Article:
Duomo’s most famous feature is its extraordinary roof, crowned with spires. You can admire them up close from its rooftop terrace, accessible by a staircase or elevator. Don’t miss Madonnina, the golden statue of Mary, which sits atop the highest spire. Since 1930, all buildings in Milan must be shorter than this symbol of the city.



The white and pink marble covering the cathedral’s ornate facade comes from the Lake Maggiore region. Napoleon Bonaparte ordered the completion of the façade before his coronation as King of Italy in 1805.


Other must-see features include the largest musical organ in Italy, beautiful paintings and the sarcophagi of the famous Milanese citizens. The most famous statue in the cathedral is the flayed San Bartolomeo, which shows the saint carrying his own skin.

Inside the Gothic Duomo, you’ll find 52 giant pillars – one for each week of the year and a surprisingly precise sundial. And did we mention a small red light bulb in the dome above the apse? It marks the spot where the Holy Nail from the Crucifixion of Christ is placed. The public can view it every year on the Saturday closest to September 14th, when the locals celebrate the Rite of the Nivola.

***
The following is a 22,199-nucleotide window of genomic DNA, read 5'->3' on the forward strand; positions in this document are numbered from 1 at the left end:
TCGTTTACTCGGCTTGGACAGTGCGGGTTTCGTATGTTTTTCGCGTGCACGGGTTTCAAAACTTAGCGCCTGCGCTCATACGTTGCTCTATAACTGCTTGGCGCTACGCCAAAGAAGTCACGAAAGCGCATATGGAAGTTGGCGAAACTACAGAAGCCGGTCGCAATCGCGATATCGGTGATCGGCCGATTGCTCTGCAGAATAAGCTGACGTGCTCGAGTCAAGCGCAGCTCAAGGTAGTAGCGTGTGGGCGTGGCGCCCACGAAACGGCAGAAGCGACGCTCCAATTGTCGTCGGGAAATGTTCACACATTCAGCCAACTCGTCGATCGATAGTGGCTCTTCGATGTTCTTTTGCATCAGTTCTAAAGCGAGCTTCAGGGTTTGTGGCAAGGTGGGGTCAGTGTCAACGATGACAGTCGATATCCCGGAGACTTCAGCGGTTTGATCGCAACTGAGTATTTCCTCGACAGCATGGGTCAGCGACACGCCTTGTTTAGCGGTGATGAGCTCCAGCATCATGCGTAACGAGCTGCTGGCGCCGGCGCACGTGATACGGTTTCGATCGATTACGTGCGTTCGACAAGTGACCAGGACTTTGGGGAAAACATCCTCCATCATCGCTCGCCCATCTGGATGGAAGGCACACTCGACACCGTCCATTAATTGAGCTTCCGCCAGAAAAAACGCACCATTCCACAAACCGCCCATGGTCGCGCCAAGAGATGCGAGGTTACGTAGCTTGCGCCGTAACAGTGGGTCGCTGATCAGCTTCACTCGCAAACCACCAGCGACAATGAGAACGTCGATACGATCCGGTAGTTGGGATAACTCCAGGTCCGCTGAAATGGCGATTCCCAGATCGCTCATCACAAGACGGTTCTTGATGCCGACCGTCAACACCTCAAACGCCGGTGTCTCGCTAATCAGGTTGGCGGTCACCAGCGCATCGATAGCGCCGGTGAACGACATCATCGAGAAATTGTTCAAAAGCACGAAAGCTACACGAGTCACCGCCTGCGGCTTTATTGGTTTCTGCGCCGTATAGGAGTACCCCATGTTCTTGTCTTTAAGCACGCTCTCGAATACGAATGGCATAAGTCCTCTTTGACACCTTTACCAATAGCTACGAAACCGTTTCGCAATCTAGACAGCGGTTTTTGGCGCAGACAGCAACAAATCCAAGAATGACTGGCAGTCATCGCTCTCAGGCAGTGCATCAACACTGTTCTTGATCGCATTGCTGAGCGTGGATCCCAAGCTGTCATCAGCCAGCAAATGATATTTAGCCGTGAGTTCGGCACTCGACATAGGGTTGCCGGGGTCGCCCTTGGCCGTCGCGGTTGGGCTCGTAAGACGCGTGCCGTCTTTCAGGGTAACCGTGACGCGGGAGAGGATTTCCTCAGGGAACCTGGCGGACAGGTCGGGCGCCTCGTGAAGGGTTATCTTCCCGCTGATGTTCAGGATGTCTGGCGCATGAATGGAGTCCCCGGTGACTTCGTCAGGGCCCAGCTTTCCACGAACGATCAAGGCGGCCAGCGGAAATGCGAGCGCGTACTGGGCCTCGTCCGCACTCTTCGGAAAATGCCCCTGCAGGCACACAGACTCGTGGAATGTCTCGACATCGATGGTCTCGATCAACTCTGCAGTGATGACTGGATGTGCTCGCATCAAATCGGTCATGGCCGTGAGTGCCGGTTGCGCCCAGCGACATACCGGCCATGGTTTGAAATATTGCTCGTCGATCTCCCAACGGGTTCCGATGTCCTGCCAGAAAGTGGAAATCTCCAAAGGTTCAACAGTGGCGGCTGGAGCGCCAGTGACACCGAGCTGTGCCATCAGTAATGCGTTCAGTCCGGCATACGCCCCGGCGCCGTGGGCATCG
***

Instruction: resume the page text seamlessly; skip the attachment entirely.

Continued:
13. Basilica of Sant’ Apollinare in Classe

Mosaic lovers looking for the most stunning churches should also see the Basilica of Sant’ Apollinare in Classe. Don’t confuse it with the Basilica of Sant’ Apollinare Nuovo – this 6th-century red brick church lies five kilometres from Ravenna. Why is it worth visiting? The Basilica of Sant’ Apollinare in Classe, with a distinctive round bell tower, houses exceptional Byzantine mosaics. It also boasts  a fine collection of early Christian sarcophagi and it once housed the remains of the first bishop of Ravenna until the 9th century. Here’s where it gets juicy: it’s one of the best-preserved and most significant early Christian churches in Italy. That’s why this church has a precious UNESCO status for its outstanding preservation and historic value.

churches in Italy - Basilica of Sant’ Apollinare in Classe because it's one of the best-preserved and most significant early Christian churches in Italy.